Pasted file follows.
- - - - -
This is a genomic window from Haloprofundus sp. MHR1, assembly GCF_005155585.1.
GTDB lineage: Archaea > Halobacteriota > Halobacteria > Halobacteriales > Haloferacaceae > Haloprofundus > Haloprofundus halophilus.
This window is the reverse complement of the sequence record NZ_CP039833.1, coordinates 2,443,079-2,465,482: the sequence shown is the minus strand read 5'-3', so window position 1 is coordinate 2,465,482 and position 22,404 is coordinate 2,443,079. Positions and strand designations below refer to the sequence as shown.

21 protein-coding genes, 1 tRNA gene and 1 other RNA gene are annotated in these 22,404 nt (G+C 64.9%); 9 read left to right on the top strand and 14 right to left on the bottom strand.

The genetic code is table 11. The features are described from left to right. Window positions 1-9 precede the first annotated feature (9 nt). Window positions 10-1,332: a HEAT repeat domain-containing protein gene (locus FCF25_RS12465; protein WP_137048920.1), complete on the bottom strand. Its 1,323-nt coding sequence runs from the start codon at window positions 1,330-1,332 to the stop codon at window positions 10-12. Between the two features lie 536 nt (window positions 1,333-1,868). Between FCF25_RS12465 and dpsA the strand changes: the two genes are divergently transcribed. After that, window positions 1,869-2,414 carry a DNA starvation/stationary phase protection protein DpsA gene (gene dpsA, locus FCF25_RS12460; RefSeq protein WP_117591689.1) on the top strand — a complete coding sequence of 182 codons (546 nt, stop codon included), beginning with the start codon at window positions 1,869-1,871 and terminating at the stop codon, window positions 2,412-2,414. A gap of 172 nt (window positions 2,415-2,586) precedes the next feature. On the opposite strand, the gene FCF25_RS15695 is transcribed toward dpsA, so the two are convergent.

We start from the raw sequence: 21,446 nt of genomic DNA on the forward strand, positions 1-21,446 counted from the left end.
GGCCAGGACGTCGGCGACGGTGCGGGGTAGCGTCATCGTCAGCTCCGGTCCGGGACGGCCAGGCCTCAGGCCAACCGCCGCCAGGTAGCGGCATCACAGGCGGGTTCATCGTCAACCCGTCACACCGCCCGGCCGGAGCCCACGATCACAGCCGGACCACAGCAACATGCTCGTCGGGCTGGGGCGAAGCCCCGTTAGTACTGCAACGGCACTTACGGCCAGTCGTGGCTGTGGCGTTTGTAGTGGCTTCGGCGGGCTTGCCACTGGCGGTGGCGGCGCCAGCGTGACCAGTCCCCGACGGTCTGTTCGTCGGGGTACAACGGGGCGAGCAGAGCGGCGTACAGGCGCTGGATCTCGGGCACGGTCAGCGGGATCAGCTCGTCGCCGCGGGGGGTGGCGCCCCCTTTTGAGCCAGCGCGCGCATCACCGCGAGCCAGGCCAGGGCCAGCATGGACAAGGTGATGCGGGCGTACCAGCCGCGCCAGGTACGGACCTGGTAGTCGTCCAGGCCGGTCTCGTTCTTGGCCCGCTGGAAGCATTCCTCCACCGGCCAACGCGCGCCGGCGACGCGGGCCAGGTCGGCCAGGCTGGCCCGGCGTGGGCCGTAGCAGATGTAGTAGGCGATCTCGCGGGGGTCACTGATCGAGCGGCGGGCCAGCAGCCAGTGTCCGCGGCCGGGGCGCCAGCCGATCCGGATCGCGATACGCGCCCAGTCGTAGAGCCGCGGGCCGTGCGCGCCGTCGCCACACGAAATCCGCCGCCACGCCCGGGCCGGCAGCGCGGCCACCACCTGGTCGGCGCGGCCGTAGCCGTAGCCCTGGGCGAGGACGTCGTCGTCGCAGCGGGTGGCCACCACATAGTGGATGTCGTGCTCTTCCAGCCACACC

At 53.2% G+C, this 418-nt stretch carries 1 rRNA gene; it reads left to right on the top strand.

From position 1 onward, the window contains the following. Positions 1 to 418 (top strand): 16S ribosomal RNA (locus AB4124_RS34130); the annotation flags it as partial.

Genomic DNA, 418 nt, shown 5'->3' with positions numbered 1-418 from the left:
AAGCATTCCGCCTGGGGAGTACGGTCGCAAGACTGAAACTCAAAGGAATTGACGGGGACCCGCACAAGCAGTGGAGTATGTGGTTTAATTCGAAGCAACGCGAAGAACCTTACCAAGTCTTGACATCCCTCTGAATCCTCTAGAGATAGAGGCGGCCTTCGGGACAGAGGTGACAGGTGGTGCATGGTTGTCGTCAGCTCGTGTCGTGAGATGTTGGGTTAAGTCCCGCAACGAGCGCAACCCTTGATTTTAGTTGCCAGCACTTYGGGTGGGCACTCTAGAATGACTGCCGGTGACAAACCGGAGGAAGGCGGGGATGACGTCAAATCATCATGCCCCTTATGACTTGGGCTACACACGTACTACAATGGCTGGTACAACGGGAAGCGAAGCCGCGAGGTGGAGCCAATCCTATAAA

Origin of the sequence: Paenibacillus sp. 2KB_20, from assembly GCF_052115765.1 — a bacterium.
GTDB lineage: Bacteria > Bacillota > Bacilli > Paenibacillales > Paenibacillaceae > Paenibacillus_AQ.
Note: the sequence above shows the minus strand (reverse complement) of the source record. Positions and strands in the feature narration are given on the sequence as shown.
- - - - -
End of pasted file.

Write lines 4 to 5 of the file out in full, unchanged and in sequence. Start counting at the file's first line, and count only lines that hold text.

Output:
21 protein-coding genes, 1 tRNA gene and 1 other RNA gene are annotated in these 22,404 nt (G+C 64.9%); 9 read left to right on the top strand and 14 right to left on the bottom strand.

The genetic code is table 11. The features are described from left to right. Window positions 1-9 precede the first annotated feature (9 nt). Window positions 10-1,332: a HEAT repeat domain-containing protein gene (locus FCF25_RS12465; protein WP_137048920.1), complete on the bottom strand. Its 1,323-nt coding sequence runs from the start codon at window positions 1,330-1,332 to the stop codon at window positions 10-12. Between the two features lie 536 nt (window positions 1,333-1,868). Between FCF25_RS12465 and dpsA the strand changes: the two genes are divergently transcribed. After that, window positions 1,869-2,414 carry a DNA starvation/stationary phase protection protein DpsA gene (gene dpsA, locus FCF25_RS12460; RefSeq protein WP_117591689.1) on the top strand — a complete coding sequence of 182 codons (546 nt, stop codon included), beginning with the start codon at window positions 1,869-1,871 and terminating at the stop codon, window positions 2,412-2,414. A gap of 172 nt (window positions 2,415-2,586) precedes the next feature. On the opposite strand, the gene FCF25_RS15695 is transcribed toward dpsA, so the two are convergent.